Art & Conservation

How Art Helps Conservation

Oceans teem with microscopic organisms that are constantly drifting down towards the sea bed, which attach to and colonise on any hard secure surface. This is now natural reefs are created. Only 10 – 15% of the sea bed has a solid enough substratum to allow reefs to form naturally.

In order to increase the number of reefs worldwide, artificial reefs have been created using durable, secure and environmentally sensitive materials. These reefs have successfully increased overall reef biomass, which, naturally supports entire marine ecosystems. An array of marine life such as colourful fish, turtles, sharks, sea urchins, corals, sponges, hydroids and algae have been attached to these new habitats, which also provide enclosed spaces for sea creatures to breed or take refuge. Another benefit seen over with the introduction of artificial reefs is that they have lifted the pressure off natural reefs which, over the past few decades, have been over-fished and over-visited. By diverting attention to artificial reefs, natural reefs have now been given a greater chance to repair and to regenerate on their own accord. These complimentary reef sites offer an important area for marine biologists to document and monitor a reef development from inception. Some of Jason deCaires Taylor’s projects have seen marine biomass increase by over 400% on once deserted sections of sea bed.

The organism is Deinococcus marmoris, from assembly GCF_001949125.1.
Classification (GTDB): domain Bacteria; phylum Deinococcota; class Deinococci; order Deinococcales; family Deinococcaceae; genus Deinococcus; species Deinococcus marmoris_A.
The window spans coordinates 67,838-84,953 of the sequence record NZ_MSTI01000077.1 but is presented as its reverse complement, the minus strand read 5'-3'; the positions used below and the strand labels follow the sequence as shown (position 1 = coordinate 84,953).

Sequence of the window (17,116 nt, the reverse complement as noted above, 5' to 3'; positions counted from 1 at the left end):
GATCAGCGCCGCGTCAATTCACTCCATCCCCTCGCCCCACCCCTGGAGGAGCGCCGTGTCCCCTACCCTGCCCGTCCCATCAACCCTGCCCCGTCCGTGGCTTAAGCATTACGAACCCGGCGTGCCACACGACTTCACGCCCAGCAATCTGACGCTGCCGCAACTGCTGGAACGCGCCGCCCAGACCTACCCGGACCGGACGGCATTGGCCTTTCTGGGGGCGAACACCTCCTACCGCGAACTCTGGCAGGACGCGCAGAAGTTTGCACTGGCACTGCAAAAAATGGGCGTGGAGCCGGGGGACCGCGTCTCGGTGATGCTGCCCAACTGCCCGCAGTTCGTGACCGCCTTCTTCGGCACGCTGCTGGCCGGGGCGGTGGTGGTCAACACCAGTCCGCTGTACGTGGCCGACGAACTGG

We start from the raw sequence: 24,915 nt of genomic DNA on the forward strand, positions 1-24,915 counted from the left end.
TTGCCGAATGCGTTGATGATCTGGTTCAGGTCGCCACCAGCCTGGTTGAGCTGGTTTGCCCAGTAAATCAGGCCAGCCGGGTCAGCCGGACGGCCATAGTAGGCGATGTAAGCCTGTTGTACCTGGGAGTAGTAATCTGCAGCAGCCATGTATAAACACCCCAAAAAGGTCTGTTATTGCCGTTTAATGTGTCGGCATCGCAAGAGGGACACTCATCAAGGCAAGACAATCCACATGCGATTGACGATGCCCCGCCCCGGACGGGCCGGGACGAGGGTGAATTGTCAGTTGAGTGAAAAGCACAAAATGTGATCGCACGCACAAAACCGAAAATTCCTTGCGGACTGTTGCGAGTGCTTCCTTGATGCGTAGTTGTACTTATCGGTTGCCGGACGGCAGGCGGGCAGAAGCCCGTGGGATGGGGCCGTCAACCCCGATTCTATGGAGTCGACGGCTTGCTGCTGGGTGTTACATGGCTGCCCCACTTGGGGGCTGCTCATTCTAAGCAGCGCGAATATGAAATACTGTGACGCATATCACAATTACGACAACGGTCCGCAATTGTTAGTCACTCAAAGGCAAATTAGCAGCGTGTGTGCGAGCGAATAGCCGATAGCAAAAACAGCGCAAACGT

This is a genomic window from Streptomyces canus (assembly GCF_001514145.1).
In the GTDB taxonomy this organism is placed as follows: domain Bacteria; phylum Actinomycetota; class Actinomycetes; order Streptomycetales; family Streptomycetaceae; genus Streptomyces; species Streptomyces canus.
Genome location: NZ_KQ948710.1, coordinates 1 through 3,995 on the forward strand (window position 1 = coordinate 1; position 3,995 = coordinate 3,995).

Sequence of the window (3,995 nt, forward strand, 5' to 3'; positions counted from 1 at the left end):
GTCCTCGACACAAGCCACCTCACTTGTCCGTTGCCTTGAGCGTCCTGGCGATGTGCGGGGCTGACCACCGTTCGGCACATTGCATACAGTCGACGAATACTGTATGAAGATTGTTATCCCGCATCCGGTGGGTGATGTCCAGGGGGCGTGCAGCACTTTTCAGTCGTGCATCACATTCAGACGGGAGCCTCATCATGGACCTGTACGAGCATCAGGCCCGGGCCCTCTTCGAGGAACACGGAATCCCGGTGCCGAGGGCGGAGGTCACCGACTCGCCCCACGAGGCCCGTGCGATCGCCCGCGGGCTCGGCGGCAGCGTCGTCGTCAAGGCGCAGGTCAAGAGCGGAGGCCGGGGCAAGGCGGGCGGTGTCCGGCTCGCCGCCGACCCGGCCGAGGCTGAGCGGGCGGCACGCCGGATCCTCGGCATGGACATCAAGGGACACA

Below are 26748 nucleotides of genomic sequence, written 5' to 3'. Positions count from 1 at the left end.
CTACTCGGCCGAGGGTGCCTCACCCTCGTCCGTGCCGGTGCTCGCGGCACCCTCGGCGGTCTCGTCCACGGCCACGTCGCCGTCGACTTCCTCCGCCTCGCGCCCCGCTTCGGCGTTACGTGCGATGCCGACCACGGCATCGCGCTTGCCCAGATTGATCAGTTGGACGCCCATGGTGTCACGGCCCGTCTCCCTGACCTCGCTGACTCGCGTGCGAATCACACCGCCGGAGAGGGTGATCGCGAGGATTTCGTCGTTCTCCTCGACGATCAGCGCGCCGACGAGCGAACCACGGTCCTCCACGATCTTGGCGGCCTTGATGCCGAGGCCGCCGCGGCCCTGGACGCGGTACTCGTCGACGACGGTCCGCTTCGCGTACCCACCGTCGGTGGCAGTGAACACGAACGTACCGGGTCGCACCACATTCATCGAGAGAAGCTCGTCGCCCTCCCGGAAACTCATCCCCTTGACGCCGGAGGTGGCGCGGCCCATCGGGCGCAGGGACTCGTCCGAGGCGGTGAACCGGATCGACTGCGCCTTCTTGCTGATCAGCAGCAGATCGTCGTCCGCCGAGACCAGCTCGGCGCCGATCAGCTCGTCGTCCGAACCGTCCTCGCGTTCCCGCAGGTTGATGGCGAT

On a global level, Taylor’s works have reached an audience of over 2 billion over the past 16 years, opening a virtual portal or window to the underwater realm. By incorporating art into his artificial reef design, Taylor attracts the necessary attention our desperate oceans need by illustrating the importance to urgently conserve them. Many of the sculptures are aimed at opening up debates about our relationship to ours oceans, the Anthropocene and highlighting our inherent apathy or denial.

On a local level, Taylor’s works oblige local governments to consider their coastlines. In Grenada, the sculpture park was instrumental in the creation of a large scale marine protected area (MPA). In the Bahamas, an oil refinery that had been leaking oil into the sea for over 10 years and it was forced into preventative measures after tourists coated in oil after visiting Ocean Atlas attracted international media.

As most of Taylor’s projects are centralised in small areas, entrance fees are charged to visitors. This crucial revenue is then put towards conservation projects and helps fund marine park rangers who are able to monitor and protect the coastlines. Admissions and donations for entering the museums also provide a crucial role in providing revenue for marine conservation initiatives and alternative employment for local communities.

Taylor`s projects aim to underpin sustainable, eco-friendly tourism, promoting cultural and environmental awareness, with the hope that more tourists may begin to reconceptualise our beaches as more than sunny paradises but living and breathing ecosystems. By predominately using local models for the life casts Taylor also aims to empower local communities and provide an important icon of residents standing in defense of their oceans.

Jason deCaires Taylor Underwater Sculpture Coral Growth